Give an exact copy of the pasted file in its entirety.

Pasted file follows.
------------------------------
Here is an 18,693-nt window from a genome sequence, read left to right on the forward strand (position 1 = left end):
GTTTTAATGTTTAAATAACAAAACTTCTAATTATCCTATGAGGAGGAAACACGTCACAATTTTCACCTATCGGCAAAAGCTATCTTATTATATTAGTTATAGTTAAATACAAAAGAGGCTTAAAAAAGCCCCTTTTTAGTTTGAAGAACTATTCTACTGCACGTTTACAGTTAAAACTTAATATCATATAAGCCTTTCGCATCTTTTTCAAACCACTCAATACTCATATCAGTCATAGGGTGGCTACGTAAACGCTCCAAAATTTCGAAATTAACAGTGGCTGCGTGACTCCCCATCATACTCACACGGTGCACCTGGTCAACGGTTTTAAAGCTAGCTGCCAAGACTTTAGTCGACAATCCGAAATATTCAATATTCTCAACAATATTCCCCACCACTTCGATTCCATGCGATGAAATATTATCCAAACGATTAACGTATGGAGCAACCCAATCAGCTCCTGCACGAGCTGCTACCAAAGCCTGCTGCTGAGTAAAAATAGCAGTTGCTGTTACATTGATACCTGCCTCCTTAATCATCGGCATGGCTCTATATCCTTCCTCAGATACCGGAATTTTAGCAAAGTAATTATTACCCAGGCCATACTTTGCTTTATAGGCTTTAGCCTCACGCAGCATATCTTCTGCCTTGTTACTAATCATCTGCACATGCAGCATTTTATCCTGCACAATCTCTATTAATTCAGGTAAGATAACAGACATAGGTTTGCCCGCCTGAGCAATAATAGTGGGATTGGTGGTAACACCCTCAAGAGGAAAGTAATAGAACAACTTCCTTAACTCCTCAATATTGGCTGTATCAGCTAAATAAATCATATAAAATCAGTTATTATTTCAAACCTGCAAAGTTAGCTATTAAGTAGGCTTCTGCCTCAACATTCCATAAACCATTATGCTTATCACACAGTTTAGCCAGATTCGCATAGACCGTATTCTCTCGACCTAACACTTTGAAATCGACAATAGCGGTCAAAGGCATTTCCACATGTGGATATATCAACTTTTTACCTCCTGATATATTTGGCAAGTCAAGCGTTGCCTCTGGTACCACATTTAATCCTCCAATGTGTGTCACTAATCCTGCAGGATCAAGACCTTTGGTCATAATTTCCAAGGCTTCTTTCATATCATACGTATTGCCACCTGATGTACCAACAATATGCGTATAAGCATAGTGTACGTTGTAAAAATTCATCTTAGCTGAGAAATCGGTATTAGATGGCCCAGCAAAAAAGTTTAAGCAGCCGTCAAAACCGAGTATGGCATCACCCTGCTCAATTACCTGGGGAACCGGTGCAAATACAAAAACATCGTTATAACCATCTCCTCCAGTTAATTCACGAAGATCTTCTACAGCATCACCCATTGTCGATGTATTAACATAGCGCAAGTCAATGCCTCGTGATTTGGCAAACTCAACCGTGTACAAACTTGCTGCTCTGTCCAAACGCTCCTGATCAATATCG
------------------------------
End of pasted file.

Here is an 18,693-nt window from a genome sequence, read left to right on the forward strand (position 1 = left end):
GTTTTAATGTTTAAATAACAAAACTTCTAATTATCCTATGAGGAGGAAACACGTCACAATTTTCACCTATCGGCAAAAGCTATCTTATTATATTAGTTATAGTTAAATACAAAAGAGGCTTAAAAAAGCCCCTTTTTAGTTTGAAGAACTATTCTACTGCACGTTTACAGTTAAAACTTAATATCATATAAGCCTTTCGCATCTTTTTCAAACCACTCAATACTCATATCAGTCATAGGGTGGCTACGTAAACGCTCCAAAATTTCGAAATTAACAGTGGCTGCGTGACTCCCCATCATACTCACACGGTGCACCTGGTCAACGGTTTTAAAGCTAGCTGCCAAGACTTTAGTCGACAATCCGAAATATTCAATATTCTCAACAATATTCCCCACCACTTCGATTCCATGCGATGAAATATTATCCAAACGATTAACGTATGGAGCAACCCAATCAGCTCCTGCACGAGCTGCTACCAAAGCCTGCTGCTGAGTAAAAATAGCAGTTGCTGTTACATTGATACCTGCCTCCTTAATCATCGGCATGGCTCTATATCCTTCCTCAGATACCGGAATTTTAGCAAAGTAATTATTACCCAGGCCATACTTTGCTTTATAGGCTTTAGCCTCACGCAGCATATCTTCTGCCTTGTTACTAATCATCTGCACATGCAGCATTTTATCCTGCACAATCTCTATTAATTCAGGTAAGATAACAGACATAGGTTTGCCCGCCTGAGCAATAATAGTGGGATTGGTGGTAACACCCTCAAGAGGAAAGTAATAGAACAACTTCCTTAACTCCTCAATATTGGCTGTATCAGCTAAATAAATCATATAAAATCAGTTATTATTTCAAACCTGCAAAGTTAGCTATTAAGTAGGCTTCTGCCTCAACATTCCATAAACCATTATGCTTATCACACAGTTTAGCCAGATTCGCATAGACCGTATTCTCTCGACCTAACACTTTGAAATCGACAATAGCGGTCAAAGGCATTTCCACATGTGGATATATCAACTTTTTACCTCCTGATATATTTGGCAAGTCAAGCGTTGCCTCTGGTACCACATTTAATCCTCCAATGTGTGTCACTAATCCTGCAGGATCAAGACCTTTGGTCATAATTTCCAAGGCTTCTTTCATATCATACGTATTGCCACCTGATGTACCAACAATATGCGTATAAGCATAGTGTACGTTGTAAAAATTCATCTTAGCTGAGAAATCGGTATTAGATGGCCCAGCAAAAAAGTTTAAGCAGCCGTCAAAACCGAGTATGGCATCACCCTGCTCAATTACCTGGGGAACCGGTGCAAATACAAAAACATCGTTATAACCATCTCCTCCAGTTAATTCACGAAGATCTTCTACAGCATCACCCATTGTCGATGTATTAACATAGCGCAAGTCAATGCCTCGTGATTTGGCAAACTCAACCGTGTACAAACTTGCTGCTCTGTCCAAACGCTCCTGATCAATATCG